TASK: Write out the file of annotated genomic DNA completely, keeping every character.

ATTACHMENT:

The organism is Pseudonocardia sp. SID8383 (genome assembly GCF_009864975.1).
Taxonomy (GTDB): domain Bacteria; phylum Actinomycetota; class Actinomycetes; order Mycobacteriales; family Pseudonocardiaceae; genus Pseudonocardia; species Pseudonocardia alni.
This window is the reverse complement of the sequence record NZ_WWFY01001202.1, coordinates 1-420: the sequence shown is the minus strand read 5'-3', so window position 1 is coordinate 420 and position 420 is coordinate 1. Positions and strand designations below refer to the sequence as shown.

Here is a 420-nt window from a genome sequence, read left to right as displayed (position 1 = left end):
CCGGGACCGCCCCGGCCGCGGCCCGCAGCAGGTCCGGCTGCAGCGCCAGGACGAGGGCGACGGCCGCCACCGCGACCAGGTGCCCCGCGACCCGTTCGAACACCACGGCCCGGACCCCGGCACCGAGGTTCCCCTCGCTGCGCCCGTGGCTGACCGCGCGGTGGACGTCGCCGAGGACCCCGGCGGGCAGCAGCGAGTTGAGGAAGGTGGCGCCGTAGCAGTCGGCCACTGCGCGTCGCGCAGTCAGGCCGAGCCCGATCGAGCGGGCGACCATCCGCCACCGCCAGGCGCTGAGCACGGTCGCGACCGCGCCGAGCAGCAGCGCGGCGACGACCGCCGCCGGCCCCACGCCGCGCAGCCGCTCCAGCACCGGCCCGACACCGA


The organism is Pseudonocardia sp. SID8383 (genome assembly GCF_009864975.1).
Taxonomy (GTDB): domain Bacteria; phylum Actinomycetota; class Actinomycetes; order Mycobacteriales; family Pseudonocardiaceae; genus Pseudonocardia; species Pseudonocardia alni.
This window is the reverse complement of the sequence record NZ_WWFY01001202.1, coordinates 1-420: the sequence shown is the minus strand read 5'-3', so window position 1 is coordinate 420 and position 420 is coordinate 1. Positions and strand designations below refer to the sequence as shown.

Here is a 420-nt window from a genome sequence, read left to right as displayed (position 1 = left end):
CCGGGACCGCCCCGGCCGCGGCCCGCAGCAGGTCCGGCTGCAGCGCCAGGACGAGGGCGACGGCCGCCACCGCGACCAGGTGCCCCGCGACCCGTTCGAACACCACGGCCCGGACCCCGGCACCGAGGTTCCCCTCGCTGCGCCCGTGGCTGACCGCGCGGTGGACGTCGCCGAGGACCCCGGCGGGCAGCAGCGAGTTGAGGAAGGTGGCGCCGTAGCAGTCGGCCACTGCGCGTCGCGCAGTCAGGCCGAGCCCGATCGAGCGGGCGACCATCCGCCACCGCCAGGCGCTGAGCACGGTCGCGACCGCGCCGAGCAGCAGCGCGGCGACGACCGCCGCCGGCCCCACGCCGCGCAGCCGCTCCAGCACCGGCCCGACACCGA